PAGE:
And finally, my personal project that is more rock band than anything: http://www.rotoscope.com
My synth collection is more 80s era, but It’s addicting. I always enjoy seeing these types of posts, so please keep them up or if you post them elsewhere, let us know!
moni says:October 18, 2009 at 11:57 am
What audio interface is that in the picture? That’s not the RME, and it’s not a MOTU 828. It looks like something from Presonus, but I can’t seem to find it. Thanks.
Svend G says:October 22, 2009 at 2:25 pm
Well, I guess that an interest in music leads to an interest in other ways of expression. I got interested in design thru record covers.
thx for a great blog, and keep mixing it up w/ music as well.
Randall Potter says:October 26, 2009 at 9:42 pm
I design, develop, and produce music – you’re not alone!
corey says:October 30, 2009 at 11:03 am
design and do music…and love your blog! much thanks
daniel says:October 30, 2009 at 8:52 pm
yes! i try my hand at it all.
blain says:November 4, 2009 at 8:46 pm
It’s nice to read posts by an accomplished visual artist that creates music of equal beauty. These two media merge quite naturally and can influence each other in a very symbiotic way. It makes complete sense for you to discuss both on this blog.
music/visual art: http://www.vimeo.com/videos/search:mr.%20meeble
Fakir says:November 9, 2009 at 8:53 am
music & design too: http://www.myspace.com/therootout
Mark says:November 10, 2009 at 7:46 am
It’s great to hear about your setup, glad it’s all coming together! Looking forward to the new tunes, it’s been far too long ;) on a side not I noticed you have a set if beyer 770 phones there, I’ve been looking for a new set of cans for ages and just ordered a set a few days ago. Great to know you make your tunes on them, so they should sound as near as perfect to the music as possible ;)
kyle says:November 10, 2009 at 9:50 am
Hey Scott, great post. I am a long time musician and designer, i have a design studio in Oakland CA (www.muellerdesign.com), and music studio at my place in Orinda CA. where most recently i produced a solo CD under the name “DADDIO”.
Your work is exceptional in both realms, and it’s great to hear a little about your process. Will try to get out and see you live soon, here is a link to myspace page where you can hear my tunes. would love to keep the conversation going.
erik says:November 13, 2009 at 5:34 pm
wow we sorta have the same pc/windows daw — i use sonar and have two 828mkII’s and cannot for the life of me get them running w/o crashing XP SP 3, Vista SP 2 and Windows 7. i did some research and it turns out that the problem is deep within windows’ drivers for USB/FW. apparently the bus is unable to handle the amount of streaming data. needless to say i am curious to hear how you’ve gotten your 828s to work w/o crashing yr computer.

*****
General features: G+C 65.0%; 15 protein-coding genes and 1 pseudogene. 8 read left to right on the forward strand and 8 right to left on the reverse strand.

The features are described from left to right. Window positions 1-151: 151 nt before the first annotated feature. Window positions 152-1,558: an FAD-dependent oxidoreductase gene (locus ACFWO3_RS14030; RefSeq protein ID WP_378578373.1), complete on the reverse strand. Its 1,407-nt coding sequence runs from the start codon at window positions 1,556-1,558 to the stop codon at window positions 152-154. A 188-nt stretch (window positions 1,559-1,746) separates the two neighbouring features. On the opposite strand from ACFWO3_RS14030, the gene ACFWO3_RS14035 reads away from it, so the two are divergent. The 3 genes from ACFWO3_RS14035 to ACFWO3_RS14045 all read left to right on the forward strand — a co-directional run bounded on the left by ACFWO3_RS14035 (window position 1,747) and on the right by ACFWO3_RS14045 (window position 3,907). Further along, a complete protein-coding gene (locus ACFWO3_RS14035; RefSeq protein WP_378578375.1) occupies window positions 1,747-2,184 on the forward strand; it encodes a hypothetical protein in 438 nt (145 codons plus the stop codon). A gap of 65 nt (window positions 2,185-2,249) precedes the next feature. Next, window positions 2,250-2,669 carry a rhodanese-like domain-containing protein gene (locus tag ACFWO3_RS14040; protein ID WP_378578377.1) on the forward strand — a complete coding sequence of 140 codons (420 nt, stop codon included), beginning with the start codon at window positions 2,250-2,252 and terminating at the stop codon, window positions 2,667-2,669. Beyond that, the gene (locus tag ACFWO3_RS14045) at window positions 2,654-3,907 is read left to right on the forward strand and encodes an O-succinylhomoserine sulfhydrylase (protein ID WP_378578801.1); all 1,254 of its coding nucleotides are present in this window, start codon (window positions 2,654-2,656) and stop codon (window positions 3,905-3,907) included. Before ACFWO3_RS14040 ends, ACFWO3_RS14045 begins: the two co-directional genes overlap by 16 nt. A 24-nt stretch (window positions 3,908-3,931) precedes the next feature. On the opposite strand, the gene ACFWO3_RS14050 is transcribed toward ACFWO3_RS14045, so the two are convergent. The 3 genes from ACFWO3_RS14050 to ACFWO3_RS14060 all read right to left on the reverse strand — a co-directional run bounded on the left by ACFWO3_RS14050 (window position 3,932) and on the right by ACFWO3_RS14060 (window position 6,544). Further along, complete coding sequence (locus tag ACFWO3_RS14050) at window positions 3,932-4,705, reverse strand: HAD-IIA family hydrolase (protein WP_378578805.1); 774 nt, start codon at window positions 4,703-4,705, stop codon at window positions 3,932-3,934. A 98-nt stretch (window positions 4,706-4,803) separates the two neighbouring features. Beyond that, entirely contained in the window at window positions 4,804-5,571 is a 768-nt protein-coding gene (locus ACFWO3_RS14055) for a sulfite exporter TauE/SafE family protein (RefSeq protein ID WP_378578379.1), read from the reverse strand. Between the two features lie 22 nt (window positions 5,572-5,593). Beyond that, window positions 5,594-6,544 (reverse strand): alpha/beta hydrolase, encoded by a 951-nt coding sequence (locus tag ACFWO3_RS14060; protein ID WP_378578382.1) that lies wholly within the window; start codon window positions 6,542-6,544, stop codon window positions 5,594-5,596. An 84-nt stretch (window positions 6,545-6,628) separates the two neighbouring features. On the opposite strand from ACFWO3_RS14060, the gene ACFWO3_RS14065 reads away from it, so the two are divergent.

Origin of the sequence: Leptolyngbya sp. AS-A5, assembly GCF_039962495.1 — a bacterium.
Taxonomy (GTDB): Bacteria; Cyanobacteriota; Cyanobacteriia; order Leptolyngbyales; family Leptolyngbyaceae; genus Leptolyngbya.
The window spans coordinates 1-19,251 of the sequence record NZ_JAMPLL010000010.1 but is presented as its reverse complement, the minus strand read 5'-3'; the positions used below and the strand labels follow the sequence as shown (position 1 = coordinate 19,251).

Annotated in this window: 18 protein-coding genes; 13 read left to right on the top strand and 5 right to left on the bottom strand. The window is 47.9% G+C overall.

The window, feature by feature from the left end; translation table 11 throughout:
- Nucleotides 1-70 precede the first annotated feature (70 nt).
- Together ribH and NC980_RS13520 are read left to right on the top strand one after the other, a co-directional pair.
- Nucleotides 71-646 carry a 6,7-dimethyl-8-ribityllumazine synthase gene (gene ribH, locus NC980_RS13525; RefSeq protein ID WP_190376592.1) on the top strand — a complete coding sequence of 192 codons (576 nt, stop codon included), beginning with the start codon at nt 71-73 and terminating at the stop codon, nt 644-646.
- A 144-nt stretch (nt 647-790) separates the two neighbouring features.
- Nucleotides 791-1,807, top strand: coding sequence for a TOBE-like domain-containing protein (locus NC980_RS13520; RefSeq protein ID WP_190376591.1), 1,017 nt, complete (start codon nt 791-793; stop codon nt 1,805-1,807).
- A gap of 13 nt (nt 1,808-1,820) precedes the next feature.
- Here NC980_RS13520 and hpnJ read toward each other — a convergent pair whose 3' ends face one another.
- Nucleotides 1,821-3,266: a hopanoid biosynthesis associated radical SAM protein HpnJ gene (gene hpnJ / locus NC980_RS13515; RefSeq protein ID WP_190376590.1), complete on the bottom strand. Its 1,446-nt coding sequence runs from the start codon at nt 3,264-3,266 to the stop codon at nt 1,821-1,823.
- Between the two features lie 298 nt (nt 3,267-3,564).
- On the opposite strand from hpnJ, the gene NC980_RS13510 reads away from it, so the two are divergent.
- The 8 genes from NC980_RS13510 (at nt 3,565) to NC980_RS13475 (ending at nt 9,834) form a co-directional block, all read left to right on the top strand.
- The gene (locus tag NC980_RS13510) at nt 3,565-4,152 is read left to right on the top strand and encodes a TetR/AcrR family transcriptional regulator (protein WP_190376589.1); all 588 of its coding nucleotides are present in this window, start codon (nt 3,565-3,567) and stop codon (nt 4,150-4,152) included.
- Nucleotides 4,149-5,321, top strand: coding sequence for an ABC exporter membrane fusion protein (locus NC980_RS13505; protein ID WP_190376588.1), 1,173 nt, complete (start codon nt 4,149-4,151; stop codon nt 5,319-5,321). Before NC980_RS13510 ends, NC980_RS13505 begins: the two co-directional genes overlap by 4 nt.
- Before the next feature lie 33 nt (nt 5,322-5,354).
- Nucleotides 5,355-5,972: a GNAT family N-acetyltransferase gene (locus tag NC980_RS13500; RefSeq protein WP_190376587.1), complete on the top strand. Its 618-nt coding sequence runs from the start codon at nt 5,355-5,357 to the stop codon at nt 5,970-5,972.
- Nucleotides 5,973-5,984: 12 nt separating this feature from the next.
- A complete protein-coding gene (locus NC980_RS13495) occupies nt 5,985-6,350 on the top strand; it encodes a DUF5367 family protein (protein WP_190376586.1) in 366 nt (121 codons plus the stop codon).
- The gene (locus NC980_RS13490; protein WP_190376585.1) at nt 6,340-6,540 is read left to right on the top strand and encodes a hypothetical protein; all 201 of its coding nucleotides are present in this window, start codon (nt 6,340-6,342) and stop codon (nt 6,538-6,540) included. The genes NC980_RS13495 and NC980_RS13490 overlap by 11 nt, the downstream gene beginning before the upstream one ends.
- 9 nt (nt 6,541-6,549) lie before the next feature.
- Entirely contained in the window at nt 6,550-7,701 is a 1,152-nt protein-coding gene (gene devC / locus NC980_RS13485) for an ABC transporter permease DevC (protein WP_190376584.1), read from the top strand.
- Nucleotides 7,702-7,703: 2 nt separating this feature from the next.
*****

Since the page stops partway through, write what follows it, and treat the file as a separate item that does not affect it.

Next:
Mars says:November 13, 2009 at 5:40 pm
What other gear do you use i.e. drum machines? where do you start writing?
Great inspirational post thanks.
Örjan says:November 16, 2009 at 3:16 am
Long time reader, first time poster.
I do music as a hobby (albeit on a semipro level) and for the moment I live off my visual design work.
I really like the Tycho sound, especially the sense of everything being sampled off vinyl (hence the vinyl hiss).
I too have had my share of problems with MOTU (own a Traveler). XP works fine so does Vista, but since Vista is such a resource hog I prefer XP. I have been looking at RME Fireface as well, maybe I’ll do the switch…
Foniks says:November 19, 2009 at 9:52 pm
Your MPC 60 shot and pad talk prompted me to send you this video I made awhile back. It’s a 2000xl, but I figured you might enjoy the fun that ensues when I start hitting those ubiquitous grey buttons.
When I get money, I’ll be copping your material on wax. Are you performing in LA anytime in the future (solo or w/ Ghostly cats)?
Garrett Haas says:August 27, 2010 at 1:44 pm
Design and music here too.
Juan Miguel Marin says:October 14, 2010 at 2:15 pm
Started of in music at 11 years old back in Ecuador where design was joke at the time I graduated from high-school… moved to the US after spending one full year at an engineering school in Ecuador and go into design school… It is definitely the balance between design and music that makes me a fulfilled creative individual… not sure if I can live without one or the other
bq Mackintosh says:November 17, 2010 at 11:47 am
Designing experience is the commonality to the intersection. That, and the process of producing the purely experiential by means of the highly abstract.